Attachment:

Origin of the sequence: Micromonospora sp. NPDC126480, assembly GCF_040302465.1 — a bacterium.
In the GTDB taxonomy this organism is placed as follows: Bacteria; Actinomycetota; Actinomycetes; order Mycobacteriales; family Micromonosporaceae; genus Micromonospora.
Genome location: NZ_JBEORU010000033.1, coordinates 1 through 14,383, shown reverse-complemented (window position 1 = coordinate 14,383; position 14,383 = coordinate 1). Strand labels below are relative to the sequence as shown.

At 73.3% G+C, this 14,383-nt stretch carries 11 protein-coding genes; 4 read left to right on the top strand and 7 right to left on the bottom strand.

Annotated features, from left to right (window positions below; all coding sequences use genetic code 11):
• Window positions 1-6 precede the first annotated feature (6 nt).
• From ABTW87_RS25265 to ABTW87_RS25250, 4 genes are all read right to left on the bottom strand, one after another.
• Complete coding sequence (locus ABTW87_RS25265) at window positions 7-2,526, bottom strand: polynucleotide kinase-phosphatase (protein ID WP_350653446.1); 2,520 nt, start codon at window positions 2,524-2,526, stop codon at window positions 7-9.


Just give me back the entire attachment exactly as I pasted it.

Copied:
Origin of the sequence: Micromonospora sp. NPDC126480, assembly GCF_040302465.1 — a bacterium.
In the GTDB taxonomy this organism is placed as follows: Bacteria; Actinomycetota; Actinomycetes; order Mycobacteriales; family Micromonosporaceae; genus Micromonospora.
Genome location: NZ_JBEORU010000033.1, coordinates 1 through 14,383, shown reverse-complemented (window position 1 = coordinate 14,383; position 14,383 = coordinate 1). Strand labels below are relative to the sequence as shown.

At 73.3% G+C, this 14,383-nt stretch carries 11 protein-coding genes; 4 read left to right on the top strand and 7 right to left on the bottom strand.

Annotated features, from left to right (window positions below; all coding sequences use genetic code 11):
• Window positions 1-6 precede the first annotated feature (6 nt).
• From ABTW87_RS25265 to ABTW87_RS25250, 4 genes are all read right to left on the bottom strand, one after another.
• Complete coding sequence (locus ABTW87_RS25265) at window positions 7-2,526, bottom strand: polynucleotide kinase-phosphatase (protein ID WP_350653446.1); 2,520 nt, start codon at window positions 2,524-2,526, stop codon at window positions 7-9.